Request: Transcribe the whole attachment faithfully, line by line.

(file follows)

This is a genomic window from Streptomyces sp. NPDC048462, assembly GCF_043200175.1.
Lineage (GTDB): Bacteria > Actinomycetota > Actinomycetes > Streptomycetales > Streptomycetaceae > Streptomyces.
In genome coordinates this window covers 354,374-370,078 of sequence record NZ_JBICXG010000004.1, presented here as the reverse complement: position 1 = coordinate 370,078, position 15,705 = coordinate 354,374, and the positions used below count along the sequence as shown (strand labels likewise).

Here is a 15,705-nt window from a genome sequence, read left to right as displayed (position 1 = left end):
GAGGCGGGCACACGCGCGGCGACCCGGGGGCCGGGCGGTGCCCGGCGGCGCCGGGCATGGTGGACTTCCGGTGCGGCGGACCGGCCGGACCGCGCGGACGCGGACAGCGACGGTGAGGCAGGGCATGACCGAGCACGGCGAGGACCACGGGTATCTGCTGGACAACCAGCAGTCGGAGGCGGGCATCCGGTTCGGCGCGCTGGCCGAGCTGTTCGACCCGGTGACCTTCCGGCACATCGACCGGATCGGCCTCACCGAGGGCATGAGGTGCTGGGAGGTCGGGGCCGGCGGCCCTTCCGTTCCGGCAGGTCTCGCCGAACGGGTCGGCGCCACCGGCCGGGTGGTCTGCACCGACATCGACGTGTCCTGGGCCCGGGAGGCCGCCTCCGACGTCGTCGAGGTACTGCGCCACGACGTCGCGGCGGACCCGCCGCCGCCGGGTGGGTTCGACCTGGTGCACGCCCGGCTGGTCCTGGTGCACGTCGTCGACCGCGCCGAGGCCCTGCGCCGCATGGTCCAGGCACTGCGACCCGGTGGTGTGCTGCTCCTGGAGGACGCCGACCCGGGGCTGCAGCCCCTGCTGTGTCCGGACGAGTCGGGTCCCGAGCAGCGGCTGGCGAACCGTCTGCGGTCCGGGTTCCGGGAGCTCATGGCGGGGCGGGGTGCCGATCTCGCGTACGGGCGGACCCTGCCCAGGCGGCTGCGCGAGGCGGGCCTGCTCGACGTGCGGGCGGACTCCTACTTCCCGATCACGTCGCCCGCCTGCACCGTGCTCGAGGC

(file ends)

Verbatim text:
This is a genomic window from Streptomyces sp. NPDC048462, assembly GCF_043200175.1.
Lineage (GTDB): Bacteria > Actinomycetota > Actinomycetes > Streptomycetales > Streptomycetaceae > Streptomyces.
In genome coordinates this window covers 354,374-370,078 of sequence record NZ_JBICXG010000004.1, presented here as the reverse complement: position 1 = coordinate 370,078, position 15,705 = coordinate 354,374, and the positions used below count along the sequence as shown (strand labels likewise).

Here is a 15,705-nt window from a genome sequence, read left to right as displayed (position 1 = left end):
GAGGCGGGCACACGCGCGGCGACCCGGGGGCCGGGCGGTGCCCGGCGGCGCCGGGCATGGTGGACTTCCGGTGCGGCGGACCGGCCGGACCGCGCGGACGCGGACAGCGACGGTGAGGCAGGGCATGACCGAGCACGGCGAGGACCACGGGTATCTGCTGGACAACCAGCAGTCGGAGGCGGGCATCCGGTTCGGCGCGCTGGCCGAGCTGTTCGACCCGGTGACCTTCCGGCACATCGACCGGATCGGCCTCACCGAGGGCATGAGGTGCTGGGAGGTCGGGGCCGGCGGCCCTTCCGTTCCGGCAGGTCTCGCCGAACGGGTCGGCGCCACCGGCCGGGTGGTCTGCACCGACATCGACGTGTCCTGGGCCCGGGAGGCCGCCTCCGACGTCGTCGAGGTACTGCGCCACGACGTCGCGGCGGACCCGCCGCCGCCGGGTGGGTTCGACCTGGTGCACGCCCGGCTGGTCCTGGTGCACGTCGTCGACCGCGCCGAGGCCCTGCGCCGCATGGTCCAGGCACTGCGACCCGGTGGTGTGCTGCTCCTGGAGGACGCCGACCCGGGGCTGCAGCCCCTGCTGTGTCCGGACGAGTCGGGTCCCGAGCAGCGGCTGGCGAACCGTCTGCGGTCCGGGTTCCGGGAGCTCATGGCGGGGCGGGGTGCCGATCTCGCGTACGGGCGGACCCTGCCCAGGCGGCTGCGCGAGGCGGGCCTGCTCGACGTGCGGGCGGACTCCTACTTCCCGATCACGTCGCCCGCCTGCACCGTGCTCGAGGC